Archive for the ‘mobile’ Category
To secure exclusive rights to the iPhone, [AT&T] acceded to Apple’s demand that the device come with a simple, flat-rate plan. But instead of selling only a few million as it expected, AT&T now has an estimated 12m-14m iPhones on its network. Its data traffic has grown by 5,000% in the past three years.
wireless networks are different from fixed ones. In most cases, the extent to which one subscriber uses a fixed connection has little impact on other customers, since each has a separate link to the internet. But the data-transfer capacity within a cell is shared between several handsets. If left unchecked, a small group of users can gobble up most of the bandwidth, as on AT&T’s network, where the top 3% of users consume 40% of it.
operators will have to introduce more stringent usage caps, demand a premium for better service or charge by usage.
The Economist’s article.
nice user study (CHI’09)
a mobile location sharing system. In our study, (n = 56), one group was given feedback in the form of a history of location requests, and a second group was given no feedback at all – feedback allays privacy concerns
Mobile phones offer more radical possibilities than ‘PC + internet’ in terms of bringing information into the real spatial environment, argues The City Project – which means architects and urban planners need to start engaging with the way space is experienced and manipulated through mobile software. Map-tagging and location-tracking could help planners to understand how space is used, reducing the tension between the ideal space of architecture and the real space of inhabitation.
So if the prophets of user-generated-everything need to learn that space matters, do those who dream of clean, Cartesian space also need to learn that use matters? No doubt – but to reduce location-aware software to a feedback channel from users to developers (in either sense), or to see it as another element in an architectural programme, would be to miss its truly radical potential, which would lie – if sufficiently open platforms could be developed – in enabling the unplanned, disorganised and ever-changing use of space, without architects.
1) The paper more or less ignores the effects of technical safeguards built into modern smartphones operating systems.
2) the paper mentions that the reason why there hasn’t been more mobile outbreaks is that no smartphone operating system is dominating enough. Then in the next paragraph it mentions that Symbian has, oh, 65% market share of all smartphones.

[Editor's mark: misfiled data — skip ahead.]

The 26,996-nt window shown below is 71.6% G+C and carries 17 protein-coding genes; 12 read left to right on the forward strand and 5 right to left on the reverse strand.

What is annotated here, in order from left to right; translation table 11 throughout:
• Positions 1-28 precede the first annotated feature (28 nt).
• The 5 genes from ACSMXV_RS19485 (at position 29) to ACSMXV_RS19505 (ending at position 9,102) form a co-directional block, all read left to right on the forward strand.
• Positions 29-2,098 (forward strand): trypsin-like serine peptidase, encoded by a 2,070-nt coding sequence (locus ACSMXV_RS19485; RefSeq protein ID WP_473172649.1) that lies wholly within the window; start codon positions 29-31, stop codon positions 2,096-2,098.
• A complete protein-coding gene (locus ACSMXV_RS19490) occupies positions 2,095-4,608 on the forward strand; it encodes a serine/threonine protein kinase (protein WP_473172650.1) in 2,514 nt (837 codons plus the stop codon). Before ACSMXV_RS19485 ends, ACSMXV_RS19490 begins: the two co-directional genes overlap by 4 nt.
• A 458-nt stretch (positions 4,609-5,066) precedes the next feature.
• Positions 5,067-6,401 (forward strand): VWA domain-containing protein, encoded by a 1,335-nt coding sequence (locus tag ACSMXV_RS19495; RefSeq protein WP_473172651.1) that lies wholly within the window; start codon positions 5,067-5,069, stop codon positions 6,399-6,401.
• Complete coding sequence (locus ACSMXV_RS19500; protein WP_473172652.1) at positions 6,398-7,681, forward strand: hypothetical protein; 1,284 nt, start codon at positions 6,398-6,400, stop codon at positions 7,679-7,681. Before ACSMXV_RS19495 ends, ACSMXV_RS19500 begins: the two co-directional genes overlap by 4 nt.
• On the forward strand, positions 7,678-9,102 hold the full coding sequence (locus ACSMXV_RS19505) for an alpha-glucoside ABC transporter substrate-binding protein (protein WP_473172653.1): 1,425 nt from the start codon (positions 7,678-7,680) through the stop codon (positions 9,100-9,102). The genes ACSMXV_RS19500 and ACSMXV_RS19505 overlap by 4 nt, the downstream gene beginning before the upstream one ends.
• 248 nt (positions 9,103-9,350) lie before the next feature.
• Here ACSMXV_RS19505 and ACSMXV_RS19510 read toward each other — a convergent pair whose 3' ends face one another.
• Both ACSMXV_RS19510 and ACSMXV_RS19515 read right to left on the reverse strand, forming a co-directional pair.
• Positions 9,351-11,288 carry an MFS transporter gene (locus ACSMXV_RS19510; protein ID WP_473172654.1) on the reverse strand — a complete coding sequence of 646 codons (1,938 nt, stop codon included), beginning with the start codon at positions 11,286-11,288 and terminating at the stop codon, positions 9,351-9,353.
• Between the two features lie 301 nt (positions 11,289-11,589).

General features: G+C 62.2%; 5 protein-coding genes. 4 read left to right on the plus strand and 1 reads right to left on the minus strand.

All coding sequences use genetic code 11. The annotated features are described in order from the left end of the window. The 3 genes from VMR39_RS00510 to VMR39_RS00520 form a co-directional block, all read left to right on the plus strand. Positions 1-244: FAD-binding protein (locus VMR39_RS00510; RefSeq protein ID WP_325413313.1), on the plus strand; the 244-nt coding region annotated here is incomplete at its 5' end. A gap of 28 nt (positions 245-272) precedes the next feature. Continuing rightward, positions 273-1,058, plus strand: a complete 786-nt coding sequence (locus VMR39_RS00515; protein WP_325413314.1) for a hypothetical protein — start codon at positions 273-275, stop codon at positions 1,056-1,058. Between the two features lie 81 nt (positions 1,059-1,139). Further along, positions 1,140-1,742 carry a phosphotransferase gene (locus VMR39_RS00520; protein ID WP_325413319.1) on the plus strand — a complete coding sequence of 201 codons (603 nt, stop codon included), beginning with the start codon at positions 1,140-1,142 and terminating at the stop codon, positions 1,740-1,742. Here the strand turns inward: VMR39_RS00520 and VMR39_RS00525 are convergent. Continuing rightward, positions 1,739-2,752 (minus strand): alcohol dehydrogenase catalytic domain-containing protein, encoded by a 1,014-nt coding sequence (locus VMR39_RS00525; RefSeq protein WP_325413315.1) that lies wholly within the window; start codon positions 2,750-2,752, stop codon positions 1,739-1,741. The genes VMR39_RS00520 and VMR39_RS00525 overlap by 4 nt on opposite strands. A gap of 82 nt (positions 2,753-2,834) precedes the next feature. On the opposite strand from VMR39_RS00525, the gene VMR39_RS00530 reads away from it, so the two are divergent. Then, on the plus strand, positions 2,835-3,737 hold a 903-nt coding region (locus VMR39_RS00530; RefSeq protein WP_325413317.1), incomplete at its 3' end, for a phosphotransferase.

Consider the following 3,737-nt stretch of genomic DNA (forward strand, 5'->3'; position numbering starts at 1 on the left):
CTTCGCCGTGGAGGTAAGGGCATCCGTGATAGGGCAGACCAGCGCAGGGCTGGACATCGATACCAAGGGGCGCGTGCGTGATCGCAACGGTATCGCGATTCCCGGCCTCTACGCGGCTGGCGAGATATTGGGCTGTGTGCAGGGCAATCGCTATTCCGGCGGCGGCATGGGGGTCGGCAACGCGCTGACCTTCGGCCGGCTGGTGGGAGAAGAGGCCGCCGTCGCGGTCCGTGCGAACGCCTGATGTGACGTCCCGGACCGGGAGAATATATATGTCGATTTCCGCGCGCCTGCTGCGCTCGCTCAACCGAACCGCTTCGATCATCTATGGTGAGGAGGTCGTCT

We model the mobility of mobile phone users to study the fundamental spreading patterns characterizing a mobile virus outbreak. We find that while Bluetooth viruses can reach all susceptible handsets with time, they spread slowly due to human mobility, offering ample opportunities to deploy antiviral software. In contrast, viruses utilizing multimedia messaging services could infect all users
in hours, but currently a phase transition on the underlying call graph limits them to only a small fraction of the susceptible users. These results explain the lack of a major mobile virus breakout so far and predict that once a mobile operating system´s market share reaches the phase transition point, viruses will pose a serious threat to mobile communications.
New technologies make it possible to run “web-like targeting in the real world. For example, a system developed by Singapore’s research agency lets advertising screens detect the genders of passers-by: it will soon be able to tell how old they are, too. IBM has worked on systems that can scan a crowd and estimate numbers, demographics, and where people are looking. And now that facial recognition has become a consumer technology it wouldn’t be difficult to install a series of ad screens that tracks individuals as they move through a subway system or mall, greeting them at each turn with a particular message or character. It’s hard to see how opt-out could be efficiently implemented for billboards on the street – at least without a new wave of devices that can communicate their owners’ preferences to nearby advertising systems.” More here.
The AcrossAir Nearest Subway App for the iPhone 3GS overlays nearest subway stops on the live image in front of you. You can hold the iPhone flat to see arrows pointing you to various subway stops or hold it up to see signs and distances for nearby stations. … They’re working on versions for London and Barcelona (more here)
“Nearest Tube” got Juniper’s first Gold Award for Mobile Apps. Meanwhile, the Silver Award was given to Tapulous, the developer behind the highly successful ‘Tap Tap Revenge’ and its recently published sequel, ‘Tap Tap Revenge 2’.
Daniele had briefly blogged here about this interesting paper, by Kurt Partridge and Bob Price, for which I will give a longer review. Some of the techniques used in this paper could be useful for further research and even its limitations are interesting subject of analysis.
Given that today’s Mobile Leisure Guide Systems need a big amount of user interaction (for configuration/preferences), this paper proposes to integrate current sensor data, models built from historical sensor data, and user studies, into a framework able to infer user high level activities, in order to improve recommendations and decrease the amount of user tasks.
Authors claim to address the problem of lack of situational user preferences by interpreting multidimensional contextual data using a categorical variable that represents high-level user activities like “EAT”, “SHOP”, “SEE”, “DO”, “READ”. A prediction is of course a probability distribution over the possible activity types.
Recommendations are provided through a thin client supported by a backend server. The following techniques are employed to produce a prediction:
- Static prior models
- PopulationPriorModel: based on time of the day, day of the week, and current weather, according to typical activities studies from the Japan Statistics Bureau.
- PlaceTimeModel: based on time and location, using hand-constructed data collected from a user study.